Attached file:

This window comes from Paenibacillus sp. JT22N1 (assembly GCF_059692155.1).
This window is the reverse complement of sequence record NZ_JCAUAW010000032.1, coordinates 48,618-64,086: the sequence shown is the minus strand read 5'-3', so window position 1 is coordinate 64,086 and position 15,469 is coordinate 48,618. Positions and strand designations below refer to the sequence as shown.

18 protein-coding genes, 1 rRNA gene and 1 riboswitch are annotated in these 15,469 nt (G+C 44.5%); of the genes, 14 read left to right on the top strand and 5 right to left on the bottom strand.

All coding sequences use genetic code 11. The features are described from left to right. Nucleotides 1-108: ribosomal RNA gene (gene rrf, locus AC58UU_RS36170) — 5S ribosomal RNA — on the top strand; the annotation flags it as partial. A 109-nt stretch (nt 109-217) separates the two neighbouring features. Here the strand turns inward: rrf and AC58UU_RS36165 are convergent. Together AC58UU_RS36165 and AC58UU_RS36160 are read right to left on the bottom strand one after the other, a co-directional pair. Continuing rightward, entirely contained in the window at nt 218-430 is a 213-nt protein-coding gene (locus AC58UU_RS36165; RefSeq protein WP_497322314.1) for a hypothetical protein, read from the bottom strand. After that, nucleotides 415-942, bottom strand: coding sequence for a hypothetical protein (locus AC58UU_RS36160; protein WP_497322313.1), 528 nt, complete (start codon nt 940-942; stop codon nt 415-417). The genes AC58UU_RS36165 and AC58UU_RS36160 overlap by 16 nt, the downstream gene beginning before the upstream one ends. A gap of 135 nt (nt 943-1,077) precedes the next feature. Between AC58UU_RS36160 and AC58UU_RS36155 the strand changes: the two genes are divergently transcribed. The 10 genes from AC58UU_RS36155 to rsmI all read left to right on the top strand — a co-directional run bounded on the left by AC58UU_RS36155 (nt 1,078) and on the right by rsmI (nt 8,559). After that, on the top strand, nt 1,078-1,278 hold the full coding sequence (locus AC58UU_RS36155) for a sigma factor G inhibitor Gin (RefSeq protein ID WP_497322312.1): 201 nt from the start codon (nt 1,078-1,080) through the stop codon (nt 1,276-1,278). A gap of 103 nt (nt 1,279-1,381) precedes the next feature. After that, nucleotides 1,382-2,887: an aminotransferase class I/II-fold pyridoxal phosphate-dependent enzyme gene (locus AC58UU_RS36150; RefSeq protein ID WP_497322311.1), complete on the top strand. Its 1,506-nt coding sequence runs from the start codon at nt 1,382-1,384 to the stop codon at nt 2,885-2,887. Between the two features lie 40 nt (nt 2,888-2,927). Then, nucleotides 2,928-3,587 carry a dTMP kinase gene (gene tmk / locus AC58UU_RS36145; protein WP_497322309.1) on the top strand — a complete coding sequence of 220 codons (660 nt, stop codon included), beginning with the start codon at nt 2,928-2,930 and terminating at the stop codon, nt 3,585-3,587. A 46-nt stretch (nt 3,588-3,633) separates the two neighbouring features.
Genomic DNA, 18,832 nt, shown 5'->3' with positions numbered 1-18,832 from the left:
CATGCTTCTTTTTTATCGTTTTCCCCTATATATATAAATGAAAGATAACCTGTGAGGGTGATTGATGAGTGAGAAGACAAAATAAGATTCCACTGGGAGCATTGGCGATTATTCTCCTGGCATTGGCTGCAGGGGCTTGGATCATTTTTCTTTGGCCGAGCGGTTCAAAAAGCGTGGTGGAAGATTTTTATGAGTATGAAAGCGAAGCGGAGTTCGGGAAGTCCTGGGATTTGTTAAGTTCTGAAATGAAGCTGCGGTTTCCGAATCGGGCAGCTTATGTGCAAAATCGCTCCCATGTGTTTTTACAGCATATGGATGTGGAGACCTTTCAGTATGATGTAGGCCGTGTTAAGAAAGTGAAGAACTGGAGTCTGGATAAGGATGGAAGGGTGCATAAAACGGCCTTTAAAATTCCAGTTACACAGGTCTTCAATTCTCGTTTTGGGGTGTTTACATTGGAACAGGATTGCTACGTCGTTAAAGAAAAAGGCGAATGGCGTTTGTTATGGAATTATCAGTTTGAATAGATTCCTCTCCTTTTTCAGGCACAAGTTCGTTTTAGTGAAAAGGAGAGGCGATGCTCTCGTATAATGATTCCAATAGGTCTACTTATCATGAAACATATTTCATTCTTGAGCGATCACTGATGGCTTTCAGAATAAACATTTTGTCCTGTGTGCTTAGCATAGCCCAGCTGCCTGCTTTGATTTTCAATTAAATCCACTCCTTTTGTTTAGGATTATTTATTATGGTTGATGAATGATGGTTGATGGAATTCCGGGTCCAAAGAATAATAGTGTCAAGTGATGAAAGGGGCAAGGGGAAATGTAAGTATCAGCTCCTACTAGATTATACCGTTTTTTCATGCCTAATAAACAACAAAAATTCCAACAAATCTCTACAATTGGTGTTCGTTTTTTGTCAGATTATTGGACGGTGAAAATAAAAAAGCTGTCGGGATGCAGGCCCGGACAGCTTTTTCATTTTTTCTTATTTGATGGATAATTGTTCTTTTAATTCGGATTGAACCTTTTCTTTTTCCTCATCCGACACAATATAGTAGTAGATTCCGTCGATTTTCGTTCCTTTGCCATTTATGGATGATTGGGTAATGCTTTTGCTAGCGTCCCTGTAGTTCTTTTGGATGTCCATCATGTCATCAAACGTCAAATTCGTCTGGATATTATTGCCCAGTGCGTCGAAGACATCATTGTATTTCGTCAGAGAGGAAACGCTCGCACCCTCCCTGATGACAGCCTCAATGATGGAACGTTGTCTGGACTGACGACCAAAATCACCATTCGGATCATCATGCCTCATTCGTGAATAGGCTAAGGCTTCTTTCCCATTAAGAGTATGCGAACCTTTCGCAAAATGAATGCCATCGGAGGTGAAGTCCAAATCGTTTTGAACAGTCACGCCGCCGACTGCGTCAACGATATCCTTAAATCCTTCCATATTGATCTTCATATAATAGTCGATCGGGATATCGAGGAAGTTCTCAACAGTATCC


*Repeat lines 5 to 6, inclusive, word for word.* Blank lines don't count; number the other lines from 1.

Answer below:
Genomic DNA, 18,832 nt, shown 5'->3' with positions numbered 1-18,832 from the left:
CATGCTTCTTTTTTATCGTTTTCCCCTATATATATAAATGAAAGATAACCTGTGAGGGTGATTGATGAGTGAGAAGACAAAATAAGATTCCACTGGGAGCATTGGCGATTATTCTCCTGGCATTGGCTGCAGGGGCTTGGATCATTTTTCTTTGGCCGAGCGGTTCAAAAAGCGTGGTGGAAGATTTTTATGAGTATGAAAGCGAAGCGGAGTTCGGGAAGTCCTGGGATTTGTTAAGTTCTGAAATGAAGCTGCGGTTTCCGAATCGGGCAGCTTATGTGCAAAATCGCTCCCATGTGTTTTTACAGCATATGGATGTGGAGACCTTTCAGTATGATGTAGGCCGTGTTAAGAAAGTGAAGAACTGGAGTCTGGATAAGGATGGAAGGGTGCATAAAACGGCCTTTAAAATTCCAGTTACACAGGTCTTCAATTCTCGTTTTGGGGTGTTTACATTGGAACAGGATTGCTACGTCGTTAAAGAAAAAGGCGAATGGCGTTTGTTATGGAATTATCAGTTTGAATAGATTCCTCTCCTTTTTCAGGCACAAGTTCGTTTTAGTGAAAAGGAGAGGCGATGCTCTCGTATAATGATTCCAATAGGTCTACTTATCATGAAACATATTTCATTCTTGAGCGATCACTGATGGCTTTCAGAATAAACATTTTGTCCTGTGTGCTTAGCATAGCCCAGCTGCCTGCTTTGATTTTCAATTAAATCCACTCCTTTTGTTTAGGATTATTTATTATGGTTGATGAATGATGGTTGATGGAATTCCGGGTCCAAAGAATAATAGTGTCAAGTGATGAAAGGGGCAAGGGGAAATGTAAGTATCAGCTCCTACTAGATTATACCGTTTTTTCATGCCTAATAAACAACAAAAATTCCAACAAATCTCTACAATTGGTGTTCGTTTTTTGTCAGATTATTGGACGGTGAAAATAAAAAAGCTGTCGGGATGCAGGCCCGGACAGCTTTTTCATTTTTTCTTATTTGATGGATAATTGTTCTTTTAATTCGGATTGAACCTTTTCTTTTTCCTCATCCGACACAATATAGTAGTAGATTCCGTCGATTTTCGTTCCTTTGCCATTTATGGATGATTGGGTAATGCTTTTGCTAGCGTCCCTGTAGTTCTTTTGGATGTCCATCATGTCATCAAACGTCAAATTCGTCTGGATATTATTGCCCAGTGCGTCGAAGACATCATTGTATTTCGTCAGAGAGGAAACGCTCGCACCCTCCCTGATGACAGCCTCAATGATGGAACGTTGTCTGGACTGACGACCAAAATCACCATTCGGATCATCATGCCTCATTCGTGAATAGGCTAAGGCTTCTTTCCCATTAAGAGTATGCGAACCTTTCGCAAAATGAATGCCATCGGAGGTGAAGTCCAAATCGTTTTGAACAGTCACGCCGCCGACTGCGTCAACGATATCCTTAAATCCTTCCATATTGATCTTCATATAATAGTCGATCGGGATATCGAGGAAGTTCTCAACAGTATCC